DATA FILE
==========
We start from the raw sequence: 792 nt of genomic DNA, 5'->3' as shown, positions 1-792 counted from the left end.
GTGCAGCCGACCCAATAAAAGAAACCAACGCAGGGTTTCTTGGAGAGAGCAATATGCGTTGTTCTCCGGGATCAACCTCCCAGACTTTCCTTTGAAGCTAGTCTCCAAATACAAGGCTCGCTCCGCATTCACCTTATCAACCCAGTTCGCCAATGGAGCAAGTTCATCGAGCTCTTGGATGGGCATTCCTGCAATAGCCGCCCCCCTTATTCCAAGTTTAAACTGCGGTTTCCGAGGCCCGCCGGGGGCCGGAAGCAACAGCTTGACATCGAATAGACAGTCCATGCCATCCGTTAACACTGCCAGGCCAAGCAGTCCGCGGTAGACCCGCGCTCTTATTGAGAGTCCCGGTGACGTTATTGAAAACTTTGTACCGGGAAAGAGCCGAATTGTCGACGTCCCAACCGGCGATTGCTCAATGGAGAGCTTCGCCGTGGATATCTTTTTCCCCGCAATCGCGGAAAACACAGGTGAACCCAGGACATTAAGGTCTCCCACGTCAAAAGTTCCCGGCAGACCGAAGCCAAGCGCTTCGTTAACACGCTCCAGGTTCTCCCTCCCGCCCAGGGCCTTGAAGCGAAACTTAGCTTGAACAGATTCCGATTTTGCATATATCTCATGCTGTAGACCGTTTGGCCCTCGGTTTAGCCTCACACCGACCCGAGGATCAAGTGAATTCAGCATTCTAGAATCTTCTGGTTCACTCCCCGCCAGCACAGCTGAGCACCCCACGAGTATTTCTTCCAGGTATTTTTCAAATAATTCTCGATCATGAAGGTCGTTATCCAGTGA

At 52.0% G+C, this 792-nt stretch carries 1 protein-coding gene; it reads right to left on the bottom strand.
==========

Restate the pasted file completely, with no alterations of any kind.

We start from the raw sequence: 792 nt of genomic DNA, 5'->3' as shown, positions 1-792 counted from the left end.
GTGCAGCCGACCCAATAAAAGAAACCAACGCAGGGTTTCTTGGAGAGAGCAATATGCGTTGTTCTCCGGGATCAACCTCCCAGACTTTCCTTTGAAGCTAGTCTCCAAATACAAGGCTCGCTCCGCATTCACCTTATCAACCCAGTTCGCCAATGGAGCAAGTTCATCGAGCTCTTGGATGGGCATTCCTGCAATAGCCGCCCCCCTTATTCCAAGTTTAAACTGCGGTTTCCGAGGCCCGCCGGGGGCCGGAAGCAACAGCTTGACATCGAATAGACAGTCCATGCCATCCGTTAACACTGCCAGGCCAAGCAGTCCGCGGTAGACCCGCGCTCTTATTGAGAGTCCCGGTGACGTTATTGAAAACTTTGTACCGGGAAAGAGCCGAATTGTCGACGTCCCAACCGGCGATTGCTCAATGGAGAGCTTCGCCGTGGATATCTTTTTCCCCGCAATCGCGGAAAACACAGGTGAACCCAGGACATTAAGGTCTCCCACGTCAAAAGTTCCCGGCAGACCGAAGCCAAGCGCTTCGTTAACACGCTCCAGGTTCTCCCTCCCGCCCAGGGCCTTGAAGCGAAACTTAGCTTGAACAGATTCCGATTTTGCATATATCTCATGCTGTAGACCGTTTGGCCCTCGGTTTAGCCTCACACCGACCCGAGGATCAAGTGAATTCAGCATTCTAGAATCTTCTGGTTCACTCCCCGCCAGCACAGCTGAGCACCCCACGAGTATTTCTTCCAGGTATTTTTCAAATAATTCTCGATCATGAAGGTCGTTATCCAGTGA

At 52.0% G+C, this 792-nt stretch carries 1 protein-coding gene; it reads right to left on the bottom strand.